In the registerUser method, we receive the username and plain-text password as parameters. The PasswordEncoder bean is autowired into the service, allowing us to use it for encoding the password. We call the encode method, passing the plain-text password, and obtain the encoded password.

After encoding, you can store the username and encoded password in your preferred storage mechanism, such as a database.

Now, let’s see an example of how to verify a password during authentication. Here’s a simplified version of an AuthenticationService class:

package org.websparrow;

import org.springframework.beans.factory.annotation.Autowired;

public class AuthenticationService {

    private PasswordEncoder passwordEncoder;

    public boolean authenticate(String username, String password) {
        // Retrieve the encoded password from the database or any other storage mechanism
        String encodedPassword = // Retrieve the encoded password using the username

        // Verify the entered password against the stored encoded password
        return passwordEncoder.matches(password, encodedPassword);

    // Other authentication-related methods...

In the authenticate method, we retrieve the stored encoded password from the database or any other storage mechanism using the username. Then, we use the matches method of the PasswordEncoder to compare the entered password (plain text) with the stored encoded password. If the passwords match, the method returns true, indicating successful authentication.

By utilizing the PasswordEncoder provided by Spring Security, you can ensure that user passwords are securely encoded and verified within your application.

3. Example Application

To demonstrate the usage of Spring Security’s Password Encoder, let’s consider a simple web application for user registration and authentication.

3.1 Prerequisites

Make sure you have the following dependencies in your project’s pom.xml file:


3.2 Application Structure

  1. Create a Spring Boot application with the necessary dependencies and configurations.
  2. Define the SecurityConfig configuration class, as shown earlier, to set up the PasswordEncoder bean.
  3. Create a UserService class to handle user registration and storage.
  4. Implement an AuthenticationService class for user authentication.

3.3 Usage

3.3.1 User Registration:

private UserService userService;

public String registerUser(@RequestParam("username") String username,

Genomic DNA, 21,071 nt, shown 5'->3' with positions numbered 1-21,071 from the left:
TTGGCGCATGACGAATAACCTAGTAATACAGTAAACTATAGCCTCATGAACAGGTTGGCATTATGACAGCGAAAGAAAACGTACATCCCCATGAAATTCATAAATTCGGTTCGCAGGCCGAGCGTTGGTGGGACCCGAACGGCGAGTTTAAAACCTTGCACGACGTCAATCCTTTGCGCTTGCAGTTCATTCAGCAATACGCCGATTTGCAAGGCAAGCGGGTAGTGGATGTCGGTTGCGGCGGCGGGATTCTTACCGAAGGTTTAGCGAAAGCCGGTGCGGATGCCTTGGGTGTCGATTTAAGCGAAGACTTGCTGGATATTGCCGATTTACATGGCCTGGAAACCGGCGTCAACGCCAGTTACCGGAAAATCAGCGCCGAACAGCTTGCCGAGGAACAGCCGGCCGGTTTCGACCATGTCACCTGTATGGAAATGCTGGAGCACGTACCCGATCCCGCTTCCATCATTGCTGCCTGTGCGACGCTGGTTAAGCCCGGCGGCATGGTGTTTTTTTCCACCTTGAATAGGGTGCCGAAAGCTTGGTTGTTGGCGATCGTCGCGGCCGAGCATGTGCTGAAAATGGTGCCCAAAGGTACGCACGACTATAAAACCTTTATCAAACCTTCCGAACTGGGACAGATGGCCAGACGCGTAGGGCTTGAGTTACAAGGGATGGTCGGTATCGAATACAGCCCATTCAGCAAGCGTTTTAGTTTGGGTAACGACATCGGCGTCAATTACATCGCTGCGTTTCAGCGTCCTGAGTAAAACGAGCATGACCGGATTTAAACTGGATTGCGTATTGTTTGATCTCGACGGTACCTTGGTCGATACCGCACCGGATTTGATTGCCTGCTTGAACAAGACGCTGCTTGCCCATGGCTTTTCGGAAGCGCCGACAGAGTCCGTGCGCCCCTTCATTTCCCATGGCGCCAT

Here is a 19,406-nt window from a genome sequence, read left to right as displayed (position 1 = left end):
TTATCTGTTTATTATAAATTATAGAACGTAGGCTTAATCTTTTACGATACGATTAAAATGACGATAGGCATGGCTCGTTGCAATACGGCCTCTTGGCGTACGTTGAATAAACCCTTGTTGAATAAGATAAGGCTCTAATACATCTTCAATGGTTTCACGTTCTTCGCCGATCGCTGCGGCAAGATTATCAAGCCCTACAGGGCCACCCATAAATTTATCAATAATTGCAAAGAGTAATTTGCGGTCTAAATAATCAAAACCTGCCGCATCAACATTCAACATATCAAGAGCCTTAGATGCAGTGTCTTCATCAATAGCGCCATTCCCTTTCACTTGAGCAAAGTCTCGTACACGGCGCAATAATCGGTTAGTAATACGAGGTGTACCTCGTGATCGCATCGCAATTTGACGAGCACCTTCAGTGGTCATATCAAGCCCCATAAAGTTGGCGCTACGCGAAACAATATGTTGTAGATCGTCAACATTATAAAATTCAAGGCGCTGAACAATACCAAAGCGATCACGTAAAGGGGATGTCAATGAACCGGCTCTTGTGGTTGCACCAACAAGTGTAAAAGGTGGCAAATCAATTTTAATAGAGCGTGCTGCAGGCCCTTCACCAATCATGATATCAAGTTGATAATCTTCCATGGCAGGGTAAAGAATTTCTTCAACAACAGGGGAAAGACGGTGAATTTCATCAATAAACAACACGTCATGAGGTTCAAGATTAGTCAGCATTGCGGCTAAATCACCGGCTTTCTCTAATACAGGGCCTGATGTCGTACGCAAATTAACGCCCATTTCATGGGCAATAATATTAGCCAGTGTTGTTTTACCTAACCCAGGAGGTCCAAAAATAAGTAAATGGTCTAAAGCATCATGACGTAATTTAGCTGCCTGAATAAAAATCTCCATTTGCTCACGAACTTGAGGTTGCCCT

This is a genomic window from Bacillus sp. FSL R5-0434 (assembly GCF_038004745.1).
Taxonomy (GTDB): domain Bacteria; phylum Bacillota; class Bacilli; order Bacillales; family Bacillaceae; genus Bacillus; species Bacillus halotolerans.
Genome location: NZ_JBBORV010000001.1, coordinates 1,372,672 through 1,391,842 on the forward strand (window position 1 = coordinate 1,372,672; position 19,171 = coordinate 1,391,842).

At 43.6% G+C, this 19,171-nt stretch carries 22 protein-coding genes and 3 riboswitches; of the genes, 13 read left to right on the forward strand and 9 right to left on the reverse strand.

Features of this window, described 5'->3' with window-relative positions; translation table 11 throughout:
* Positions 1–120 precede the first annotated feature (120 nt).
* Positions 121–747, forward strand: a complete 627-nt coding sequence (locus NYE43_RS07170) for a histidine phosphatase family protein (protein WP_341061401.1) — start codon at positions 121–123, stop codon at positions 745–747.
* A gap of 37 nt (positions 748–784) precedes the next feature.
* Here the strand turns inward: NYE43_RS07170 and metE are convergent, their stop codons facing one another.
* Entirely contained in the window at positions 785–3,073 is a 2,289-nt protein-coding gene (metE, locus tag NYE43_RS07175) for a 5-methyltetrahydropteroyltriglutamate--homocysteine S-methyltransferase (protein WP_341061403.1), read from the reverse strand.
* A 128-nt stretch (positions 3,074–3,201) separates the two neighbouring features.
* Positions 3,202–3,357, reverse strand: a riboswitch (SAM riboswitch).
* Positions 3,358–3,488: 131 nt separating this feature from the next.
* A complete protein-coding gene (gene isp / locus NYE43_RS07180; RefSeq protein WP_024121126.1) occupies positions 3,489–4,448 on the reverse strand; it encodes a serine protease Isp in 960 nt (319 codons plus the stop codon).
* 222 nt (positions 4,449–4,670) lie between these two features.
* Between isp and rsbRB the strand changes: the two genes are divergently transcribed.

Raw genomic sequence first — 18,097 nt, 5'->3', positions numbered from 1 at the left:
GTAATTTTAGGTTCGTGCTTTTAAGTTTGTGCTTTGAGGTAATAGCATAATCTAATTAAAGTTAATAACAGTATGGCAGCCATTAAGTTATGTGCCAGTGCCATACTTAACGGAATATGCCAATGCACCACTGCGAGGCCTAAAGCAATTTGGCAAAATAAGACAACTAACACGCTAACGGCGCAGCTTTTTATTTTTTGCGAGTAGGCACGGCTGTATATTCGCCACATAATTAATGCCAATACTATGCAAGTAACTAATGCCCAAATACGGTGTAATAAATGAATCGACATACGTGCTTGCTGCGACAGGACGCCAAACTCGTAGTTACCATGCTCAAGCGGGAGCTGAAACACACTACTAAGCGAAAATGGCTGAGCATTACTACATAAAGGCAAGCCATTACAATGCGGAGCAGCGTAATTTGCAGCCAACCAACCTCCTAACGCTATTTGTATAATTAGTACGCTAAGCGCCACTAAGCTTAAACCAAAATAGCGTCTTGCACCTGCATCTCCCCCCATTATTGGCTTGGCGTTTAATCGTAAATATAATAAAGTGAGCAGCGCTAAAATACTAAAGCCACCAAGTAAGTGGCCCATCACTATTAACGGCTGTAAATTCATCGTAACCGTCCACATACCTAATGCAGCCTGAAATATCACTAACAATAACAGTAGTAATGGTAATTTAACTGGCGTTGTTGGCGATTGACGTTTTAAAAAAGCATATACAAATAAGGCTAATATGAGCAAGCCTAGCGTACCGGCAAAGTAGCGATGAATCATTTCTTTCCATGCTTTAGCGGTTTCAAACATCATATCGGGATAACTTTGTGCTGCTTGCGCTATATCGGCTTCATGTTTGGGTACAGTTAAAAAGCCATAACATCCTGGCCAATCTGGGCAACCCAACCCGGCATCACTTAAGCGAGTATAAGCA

@RequestParam("password") String password) {
    userService.registerUser(username, password);
    return "Registration successful!";

3.3.2 User Authentication:

private AuthenticationService authenticationService;

public String login(@RequestParam("username") String username,
                    @RequestParam("password") String password) {
    if (authenticationService.authenticate(username, password)) {
        return "Login successful!";
    } else {
        return "Invalid credentials!";

3.3.3 Secure Password Storage:

When saving user passwords in a database, storing them securely is essential. Here are some considerations to ensure secure password storage:

  • Always use a secure and up-to-date hashing algorithm like bcrypt or scrypt.
  • Generate a unique salt for each user and include it during password encoding. This adds an extra layer of security by preventing the identification of common passwords or patterns.
  • Consider adding additional security measures like password policies (minimum length, complexity requirements) and enforcing password expiration and reset processes.

3.3.4 Password Strength and User Education:

While password encoding provides a layer of security, educating users about creating strong passwords is crucial. Encourage users to choose passwords that are long, complex, and unique. Additionally, consider implementing password strength checkers to guide users in creating strong passwords.

4. Conclusion

Securing user passwords is a critical aspect of application security. Spring Security provides a convenient way to encode and verify passwords using its Password Encoder mechanism. By choosing a strong password encoder implementation, properly storing passwords, and educating users about password strength, you can enhance the security of your application and protect user information.

Remember to implement additional security measures like secure session management, protection against common attacks (such as brute force and SQL injection), and regular security audits to ensure the overall security of your application.

By prioritizing password security and leveraging Spring Security’s features, you can significantly strengthen the authentication process and safeguard user accounts in your Spring applications.

5. References

  1. Spring Security Doc
  2. Password Encoder – Spring Security
  3. Spring Boot Security- How to change default login page
  4. Spring Boot + Spring Security Authentication with LDAP

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Atul Rai
I love sharing my experiments and ideas with everyone by writing articles on the latest technological trends. Read all published posts by Atul Rai.